Does Motive Matter In A Wrongful Death Case?
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Does Motive Matter In A Wrongful Death Case?

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Personal injury law, which includes cases like wrongful death and medical malpractice, typically are not that concerned with the defendant’s motives. Indeed, most personal injury cases arise from accidents. For example, it really doesn’t matter why someone ran a red light and thus caused an accident. All the plaintiff needs to prove is that the driver was reckless.

Fourth District Upholds Use of “Financial Motive” Evidence in Medical Malpractice Lawsuit

But that is not to suggest that motive is never relevant to a personal injury case. Depending on the specific claim, evidence of motive may be admissible. Indeed, the Florida Fourth District Court of Appeals recently held that evidence of a financial motive in particular may be relevant in a medical malpractice lawsuit.

The case before the Fourth District, Healthcare Underwriters Group Inc. v. Sandford, involved a now-deceased victim who had heart issues. The victim suffered from heart issues. His surgeon recommended a mitral valve repair. The victim, not wanting surgery, then sought a second opinion from the defendant in this case.

The defendant prescribed ongoing “medical therapy” for several months. When that failed to resolve the victim’s issues, the defendant recommended a nonsurgical procedure known as a PCI. This involved using a catheter to open the artery and then using a special device to “shave off the plaque” inside the artery before finally placing a stent.

Unfortunately, things did not go according to plan. The defendant made 14 attempts to insert the plaque-removal device and failed. On the final attempt, the victim “went into cardiogenic shock and respiratory arrest,” according to court records. Although the code team managed to stabilize the victim, he died several weeks later, never resuming the ability to breathe on his own.

The victim’s estate subsequently sued the defendant and his hospital for wrongful death by medical malpractice. The hospital settled. The defendant went to trial. At trial, the estate’s expert witness testified that the PCI procedure used by the defendant was not medically justified in the victim’s case and violated the applicable standard of care.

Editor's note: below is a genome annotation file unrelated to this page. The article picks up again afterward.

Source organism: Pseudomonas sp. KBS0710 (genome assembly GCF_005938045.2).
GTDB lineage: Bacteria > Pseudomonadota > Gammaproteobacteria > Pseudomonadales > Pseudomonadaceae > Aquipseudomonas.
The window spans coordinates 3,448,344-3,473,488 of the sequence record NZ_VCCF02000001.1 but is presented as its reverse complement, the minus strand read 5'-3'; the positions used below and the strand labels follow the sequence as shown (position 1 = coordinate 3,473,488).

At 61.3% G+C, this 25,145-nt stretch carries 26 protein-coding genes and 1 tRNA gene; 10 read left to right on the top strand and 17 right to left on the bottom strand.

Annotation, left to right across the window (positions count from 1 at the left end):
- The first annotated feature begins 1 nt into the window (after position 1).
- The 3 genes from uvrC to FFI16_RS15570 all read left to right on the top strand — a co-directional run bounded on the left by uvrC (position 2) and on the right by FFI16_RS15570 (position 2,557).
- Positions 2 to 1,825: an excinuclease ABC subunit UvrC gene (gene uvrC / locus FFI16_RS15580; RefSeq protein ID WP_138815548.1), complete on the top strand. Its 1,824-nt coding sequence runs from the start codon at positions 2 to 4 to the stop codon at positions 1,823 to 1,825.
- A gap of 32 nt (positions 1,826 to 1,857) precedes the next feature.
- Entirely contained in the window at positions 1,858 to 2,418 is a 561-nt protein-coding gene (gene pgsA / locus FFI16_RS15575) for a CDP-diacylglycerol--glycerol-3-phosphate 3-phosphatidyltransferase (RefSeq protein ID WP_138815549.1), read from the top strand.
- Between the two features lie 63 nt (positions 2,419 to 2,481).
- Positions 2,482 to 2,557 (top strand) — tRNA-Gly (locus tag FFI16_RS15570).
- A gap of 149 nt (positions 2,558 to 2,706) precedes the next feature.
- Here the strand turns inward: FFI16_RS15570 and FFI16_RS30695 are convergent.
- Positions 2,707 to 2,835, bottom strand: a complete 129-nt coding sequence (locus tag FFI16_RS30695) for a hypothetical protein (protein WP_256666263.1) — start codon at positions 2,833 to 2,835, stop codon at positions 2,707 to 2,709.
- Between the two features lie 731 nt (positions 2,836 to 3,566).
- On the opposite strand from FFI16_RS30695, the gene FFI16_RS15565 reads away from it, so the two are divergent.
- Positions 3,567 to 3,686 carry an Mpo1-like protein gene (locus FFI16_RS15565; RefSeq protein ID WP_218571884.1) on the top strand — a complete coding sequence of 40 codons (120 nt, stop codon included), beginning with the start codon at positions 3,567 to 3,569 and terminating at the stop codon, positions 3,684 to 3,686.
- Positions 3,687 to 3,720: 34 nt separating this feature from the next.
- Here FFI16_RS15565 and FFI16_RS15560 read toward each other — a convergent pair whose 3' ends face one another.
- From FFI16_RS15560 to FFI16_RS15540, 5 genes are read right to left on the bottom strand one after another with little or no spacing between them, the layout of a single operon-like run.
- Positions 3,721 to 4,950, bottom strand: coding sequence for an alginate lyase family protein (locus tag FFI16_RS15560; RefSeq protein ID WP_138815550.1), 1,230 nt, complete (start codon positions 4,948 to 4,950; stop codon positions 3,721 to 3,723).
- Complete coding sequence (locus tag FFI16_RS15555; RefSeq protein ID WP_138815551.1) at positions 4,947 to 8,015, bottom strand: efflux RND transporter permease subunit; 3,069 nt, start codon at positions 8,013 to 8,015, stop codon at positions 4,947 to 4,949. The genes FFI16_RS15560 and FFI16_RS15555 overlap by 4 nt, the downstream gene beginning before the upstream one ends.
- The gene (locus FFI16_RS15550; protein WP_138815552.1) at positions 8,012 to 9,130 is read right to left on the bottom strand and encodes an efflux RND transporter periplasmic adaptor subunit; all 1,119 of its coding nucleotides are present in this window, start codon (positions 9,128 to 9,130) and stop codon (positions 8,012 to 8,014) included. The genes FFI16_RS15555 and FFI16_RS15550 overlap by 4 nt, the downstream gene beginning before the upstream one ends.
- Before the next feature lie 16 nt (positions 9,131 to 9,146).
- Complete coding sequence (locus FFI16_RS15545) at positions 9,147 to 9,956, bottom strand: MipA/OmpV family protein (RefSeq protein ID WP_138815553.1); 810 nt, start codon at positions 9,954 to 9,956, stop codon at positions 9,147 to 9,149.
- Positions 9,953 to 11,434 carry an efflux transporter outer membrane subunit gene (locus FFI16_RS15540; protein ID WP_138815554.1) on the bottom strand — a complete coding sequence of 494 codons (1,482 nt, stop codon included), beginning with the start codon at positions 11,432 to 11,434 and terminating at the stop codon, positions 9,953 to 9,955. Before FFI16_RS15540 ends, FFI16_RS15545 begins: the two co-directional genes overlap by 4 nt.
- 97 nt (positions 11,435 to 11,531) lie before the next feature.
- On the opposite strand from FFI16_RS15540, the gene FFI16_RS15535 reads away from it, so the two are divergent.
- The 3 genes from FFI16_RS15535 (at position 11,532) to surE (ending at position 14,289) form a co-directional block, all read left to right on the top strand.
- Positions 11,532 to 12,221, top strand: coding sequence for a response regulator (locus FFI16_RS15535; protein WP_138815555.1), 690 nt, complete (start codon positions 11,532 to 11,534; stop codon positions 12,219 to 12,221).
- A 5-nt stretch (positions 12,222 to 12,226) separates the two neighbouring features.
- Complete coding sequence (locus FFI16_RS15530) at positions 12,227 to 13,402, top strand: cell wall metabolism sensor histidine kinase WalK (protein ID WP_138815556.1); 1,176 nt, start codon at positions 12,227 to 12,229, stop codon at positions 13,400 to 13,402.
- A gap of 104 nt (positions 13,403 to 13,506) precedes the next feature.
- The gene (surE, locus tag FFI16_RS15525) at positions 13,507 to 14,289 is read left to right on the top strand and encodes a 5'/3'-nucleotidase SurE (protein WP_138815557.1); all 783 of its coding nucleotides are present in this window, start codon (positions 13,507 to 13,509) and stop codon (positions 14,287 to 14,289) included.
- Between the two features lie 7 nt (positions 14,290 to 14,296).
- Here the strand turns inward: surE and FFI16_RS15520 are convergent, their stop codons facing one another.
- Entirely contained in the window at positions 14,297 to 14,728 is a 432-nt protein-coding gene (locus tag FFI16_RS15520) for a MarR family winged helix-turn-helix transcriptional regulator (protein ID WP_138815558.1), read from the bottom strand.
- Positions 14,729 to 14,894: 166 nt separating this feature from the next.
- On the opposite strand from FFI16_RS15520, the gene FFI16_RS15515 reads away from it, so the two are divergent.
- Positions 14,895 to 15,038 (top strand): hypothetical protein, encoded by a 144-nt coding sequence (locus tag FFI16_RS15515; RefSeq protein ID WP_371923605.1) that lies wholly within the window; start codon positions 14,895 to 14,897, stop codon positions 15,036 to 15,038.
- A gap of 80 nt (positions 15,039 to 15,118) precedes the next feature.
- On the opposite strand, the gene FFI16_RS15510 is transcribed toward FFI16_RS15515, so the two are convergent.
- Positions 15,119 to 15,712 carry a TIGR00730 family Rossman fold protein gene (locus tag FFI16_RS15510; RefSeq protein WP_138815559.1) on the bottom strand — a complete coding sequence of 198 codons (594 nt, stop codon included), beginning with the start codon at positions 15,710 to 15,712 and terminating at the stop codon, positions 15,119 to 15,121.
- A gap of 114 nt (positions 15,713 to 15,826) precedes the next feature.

The estate further argued that the defendant’s negligence had a financial motive. Specifically, the device he used in his PCI procedures was manufactured to a company that previously paid him $2,000 for training. The defense objected to this evidence, but the judge overruled that objection.

The jury ultimately returned a verdict of over $4 million. On appeal, the Fourth District declined to order a new trial based on the admission of financial-motive evidence. It noted that while motive was not an “element of a cause of action for malpractice,” the trial court did have discretion to admit such evidence, particularly to rebut the defense’s claim that the PCI procedure was “based solely on sound medical consideration.”

Speak with a Florida Wrongful Death Attorney Today

Medical malpractice cases are subject to various rules and restrictions that do not apply to other types of personal injury claims. That is why it is crucial to work with a qualified Boca Raton medical malpractice lawyer who understands this area of law. Contact Leifer & Ramirez today to schedule a free consultation with a member of our team.

Source:

scholar.google.com/scholar_case?case=7991932773821482168

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